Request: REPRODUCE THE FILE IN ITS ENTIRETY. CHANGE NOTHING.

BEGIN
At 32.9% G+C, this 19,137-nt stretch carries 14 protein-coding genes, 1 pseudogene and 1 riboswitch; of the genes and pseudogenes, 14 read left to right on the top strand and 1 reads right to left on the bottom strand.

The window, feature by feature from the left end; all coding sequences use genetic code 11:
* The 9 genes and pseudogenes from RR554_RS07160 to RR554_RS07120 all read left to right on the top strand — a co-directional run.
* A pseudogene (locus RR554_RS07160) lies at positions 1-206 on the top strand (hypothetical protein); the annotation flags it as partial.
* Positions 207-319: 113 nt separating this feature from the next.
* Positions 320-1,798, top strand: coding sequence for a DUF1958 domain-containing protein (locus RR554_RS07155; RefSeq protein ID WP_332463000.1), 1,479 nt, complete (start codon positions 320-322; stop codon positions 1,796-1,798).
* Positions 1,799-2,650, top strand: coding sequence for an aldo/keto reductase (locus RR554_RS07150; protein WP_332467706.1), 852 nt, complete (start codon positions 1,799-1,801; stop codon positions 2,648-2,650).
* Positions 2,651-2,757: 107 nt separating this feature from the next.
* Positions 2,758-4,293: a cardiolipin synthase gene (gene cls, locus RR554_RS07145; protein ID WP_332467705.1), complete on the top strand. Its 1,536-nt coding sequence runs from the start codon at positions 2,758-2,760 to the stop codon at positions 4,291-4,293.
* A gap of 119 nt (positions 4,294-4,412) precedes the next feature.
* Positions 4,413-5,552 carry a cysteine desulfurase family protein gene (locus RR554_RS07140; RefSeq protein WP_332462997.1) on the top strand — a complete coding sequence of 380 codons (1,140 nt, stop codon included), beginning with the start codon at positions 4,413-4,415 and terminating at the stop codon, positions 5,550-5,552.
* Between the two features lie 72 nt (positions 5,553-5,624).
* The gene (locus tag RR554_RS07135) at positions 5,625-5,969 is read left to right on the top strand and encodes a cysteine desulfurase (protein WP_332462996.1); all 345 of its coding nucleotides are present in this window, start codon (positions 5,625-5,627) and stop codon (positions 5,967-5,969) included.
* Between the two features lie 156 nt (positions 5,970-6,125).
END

At 32.9% G+C, this 19,137-nt stretch carries 14 protein-coding genes, 1 pseudogene and 1 riboswitch; of the genes and pseudogenes, 14 read left to right on the top strand and 1 reads right to left on the bottom strand.

The window, feature by feature from the left end; all coding sequences use genetic code 11:
* The 9 genes and pseudogenes from RR554_RS07160 to RR554_RS07120 all read left to right on the top strand — a co-directional run.
* A pseudogene (locus RR554_RS07160) lies at positions 1-206 on the top strand (hypothetical protein); the annotation flags it as partial.
* Positions 207-319: 113 nt separating this feature from the next.
* Positions 320-1,798, top strand: coding sequence for a DUF1958 domain-containing protein (locus RR554_RS07155; RefSeq protein ID WP_332463000.1), 1,479 nt, complete (start codon positions 320-322; stop codon positions 1,796-1,798).
* Positions 1,799-2,650, top strand: coding sequence for an aldo/keto reductase (locus RR554_RS07150; protein WP_332467706.1), 852 nt, complete (start codon positions 1,799-1,801; stop codon positions 2,648-2,650).
* Positions 2,651-2,757: 107 nt separating this feature from the next.
* Positions 2,758-4,293: a cardiolipin synthase gene (gene cls, locus RR554_RS07145; protein ID WP_332467705.1), complete on the top strand. Its 1,536-nt coding sequence runs from the start codon at positions 2,758-2,760 to the stop codon at positions 4,291-4,293.
* A gap of 119 nt (positions 4,294-4,412) precedes the next feature.
* Positions 4,413-5,552 carry a cysteine desulfurase family protein gene (locus RR554_RS07140; RefSeq protein WP_332462997.1) on the top strand — a complete coding sequence of 380 codons (1,140 nt, stop codon included), beginning with the start codon at positions 4,413-4,415 and terminating at the stop codon, positions 5,550-5,552.
* Between the two features lie 72 nt (positions 5,553-5,624).
* The gene (locus tag RR554_RS07135) at positions 5,625-5,969 is read left to right on the top strand and encodes a cysteine desulfurase (protein WP_332462996.1); all 345 of its coding nucleotides are present in this window, start codon (positions 5,625-5,627) and stop codon (positions 5,967-5,969) included.
* Between the two features lie 156 nt (positions 5,970-6,125).